Background: Spasticity is a very common syndrome in patients with multiple sclerosis (pwMS), but available treatments lead to sufficient symptom control only in one third.
Objective: To investigate the impact of an individualized training program on improving spasticity in a prospective pilot trial in pwMS suffering from moderate spasticity (defined as ≥ 4 on a normative rating scale; NRS).
Methods: PwMS were familiarized with predefined exercises targeting spasticity while undergoing inpatient rehabilitation (IR). After IR, 20 pwMS were 1:1 randomized either to a newly designed APP-based home therapy program providing suitable exercises on a daily basis or to a paper-based home therapy program for 3 months. At month 3, all patients received the APP-based home program for another 3 months. Degree of spasticity was rated on the NRS.
Results: Undergoing inpatient rehabilitation for a mean of 32 days led to a significant reduction in spasticity in pwMS (p = 0.00). Further self-training with the APP-based home program for 3 months led to 1.2 lower mean NRS as compared to training with the conventional paper-based program (p = 0.09). Spasticity was found to be on low levels again in both groups after 6 months.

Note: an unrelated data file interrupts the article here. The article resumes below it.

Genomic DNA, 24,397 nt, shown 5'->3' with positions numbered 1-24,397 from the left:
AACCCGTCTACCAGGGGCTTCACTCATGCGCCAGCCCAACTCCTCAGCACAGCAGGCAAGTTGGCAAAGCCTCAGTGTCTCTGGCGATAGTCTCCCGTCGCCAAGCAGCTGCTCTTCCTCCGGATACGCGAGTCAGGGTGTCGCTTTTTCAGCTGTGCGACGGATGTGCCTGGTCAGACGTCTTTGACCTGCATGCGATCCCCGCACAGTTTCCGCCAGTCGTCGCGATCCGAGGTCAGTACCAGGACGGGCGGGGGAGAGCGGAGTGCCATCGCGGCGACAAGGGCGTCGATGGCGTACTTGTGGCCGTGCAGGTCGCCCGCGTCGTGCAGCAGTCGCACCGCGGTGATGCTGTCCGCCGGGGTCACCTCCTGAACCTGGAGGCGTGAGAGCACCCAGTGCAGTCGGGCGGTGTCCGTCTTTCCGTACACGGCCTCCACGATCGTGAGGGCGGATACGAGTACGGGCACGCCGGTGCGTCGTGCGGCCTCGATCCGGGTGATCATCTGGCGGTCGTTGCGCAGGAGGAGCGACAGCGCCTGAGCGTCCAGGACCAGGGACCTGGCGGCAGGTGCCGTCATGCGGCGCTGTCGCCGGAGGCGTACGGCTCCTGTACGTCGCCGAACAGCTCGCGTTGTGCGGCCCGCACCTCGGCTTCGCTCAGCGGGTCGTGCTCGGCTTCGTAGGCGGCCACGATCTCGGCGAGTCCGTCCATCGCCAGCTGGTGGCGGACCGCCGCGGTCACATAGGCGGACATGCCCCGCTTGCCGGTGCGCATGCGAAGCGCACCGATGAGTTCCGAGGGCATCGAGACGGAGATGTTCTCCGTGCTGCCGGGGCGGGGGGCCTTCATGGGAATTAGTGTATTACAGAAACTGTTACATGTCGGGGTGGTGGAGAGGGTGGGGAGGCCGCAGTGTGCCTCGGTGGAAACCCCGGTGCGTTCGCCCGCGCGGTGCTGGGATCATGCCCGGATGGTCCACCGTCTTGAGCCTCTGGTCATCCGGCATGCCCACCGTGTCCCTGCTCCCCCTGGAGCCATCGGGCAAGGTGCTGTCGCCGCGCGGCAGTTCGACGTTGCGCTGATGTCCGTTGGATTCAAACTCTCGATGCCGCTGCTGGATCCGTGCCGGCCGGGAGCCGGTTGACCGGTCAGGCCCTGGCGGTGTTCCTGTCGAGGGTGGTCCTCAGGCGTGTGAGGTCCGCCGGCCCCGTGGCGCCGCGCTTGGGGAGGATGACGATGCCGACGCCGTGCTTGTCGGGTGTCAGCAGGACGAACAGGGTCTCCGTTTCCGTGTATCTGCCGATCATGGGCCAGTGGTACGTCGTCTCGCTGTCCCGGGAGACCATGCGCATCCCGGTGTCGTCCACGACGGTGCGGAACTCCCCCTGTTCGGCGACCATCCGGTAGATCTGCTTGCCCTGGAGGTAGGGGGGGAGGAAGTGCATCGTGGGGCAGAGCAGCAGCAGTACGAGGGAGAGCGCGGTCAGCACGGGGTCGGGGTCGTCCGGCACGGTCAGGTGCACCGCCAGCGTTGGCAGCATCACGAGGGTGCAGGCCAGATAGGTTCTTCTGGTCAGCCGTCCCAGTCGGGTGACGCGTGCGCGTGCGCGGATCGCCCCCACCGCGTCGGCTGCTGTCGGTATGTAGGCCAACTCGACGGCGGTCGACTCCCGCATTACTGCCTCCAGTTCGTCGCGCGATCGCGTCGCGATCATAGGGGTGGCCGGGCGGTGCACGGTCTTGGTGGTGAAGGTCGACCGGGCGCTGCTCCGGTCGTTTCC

Conclusion: In pwMS, an individually tailored anti-spasticity program delivered by a software APP is a feasible tool for increasing long-term adherence to self-training thereby positively impacting spasticity in pwMS.
Keywords: APP; Multiple sclerosis; Rehabilitation; Spasticity.
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